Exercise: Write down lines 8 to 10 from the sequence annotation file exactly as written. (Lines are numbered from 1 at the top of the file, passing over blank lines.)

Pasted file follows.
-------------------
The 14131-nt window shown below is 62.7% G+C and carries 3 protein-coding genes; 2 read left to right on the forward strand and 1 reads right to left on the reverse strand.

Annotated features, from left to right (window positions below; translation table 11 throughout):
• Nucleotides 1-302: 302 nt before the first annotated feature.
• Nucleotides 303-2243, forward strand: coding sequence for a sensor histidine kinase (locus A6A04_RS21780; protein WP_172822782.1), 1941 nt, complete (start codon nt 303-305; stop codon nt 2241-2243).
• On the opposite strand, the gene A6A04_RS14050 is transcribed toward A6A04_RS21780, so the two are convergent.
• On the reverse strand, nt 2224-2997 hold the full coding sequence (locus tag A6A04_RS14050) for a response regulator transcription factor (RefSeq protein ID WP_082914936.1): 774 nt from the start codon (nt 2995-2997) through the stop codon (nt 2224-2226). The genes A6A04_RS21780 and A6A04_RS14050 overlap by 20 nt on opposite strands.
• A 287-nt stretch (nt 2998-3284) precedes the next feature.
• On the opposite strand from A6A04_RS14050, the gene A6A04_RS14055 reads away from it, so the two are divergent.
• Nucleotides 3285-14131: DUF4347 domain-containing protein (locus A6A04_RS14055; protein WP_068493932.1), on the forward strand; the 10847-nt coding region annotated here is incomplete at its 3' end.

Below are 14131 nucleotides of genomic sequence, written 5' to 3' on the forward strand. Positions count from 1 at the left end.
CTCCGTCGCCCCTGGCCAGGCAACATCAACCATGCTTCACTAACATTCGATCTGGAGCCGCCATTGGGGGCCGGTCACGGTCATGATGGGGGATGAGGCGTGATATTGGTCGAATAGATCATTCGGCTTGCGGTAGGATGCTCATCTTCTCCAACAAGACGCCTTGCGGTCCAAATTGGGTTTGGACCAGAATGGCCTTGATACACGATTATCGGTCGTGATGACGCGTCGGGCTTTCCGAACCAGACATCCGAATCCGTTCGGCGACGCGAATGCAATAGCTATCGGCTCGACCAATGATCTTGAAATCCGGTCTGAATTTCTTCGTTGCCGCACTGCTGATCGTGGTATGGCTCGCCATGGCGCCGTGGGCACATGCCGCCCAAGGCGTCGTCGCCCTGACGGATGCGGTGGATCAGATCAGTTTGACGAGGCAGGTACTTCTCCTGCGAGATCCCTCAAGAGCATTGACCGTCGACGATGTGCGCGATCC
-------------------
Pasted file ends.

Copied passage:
• On the opposite strand from A6A04_RS14050, the gene A6A04_RS14055 reads away from it, so the two are divergent.
• Nucleotides 3285-14131: DUF4347 domain-containing protein (locus A6A04_RS14055; protein WP_068493932.1), on the forward strand; the 10847-nt coding region annotated here is incomplete at its 3' end.

Below are 14131 nucleotides of genomic sequence, written 5' to 3' on the forward strand. Positions count from 1 at the left end.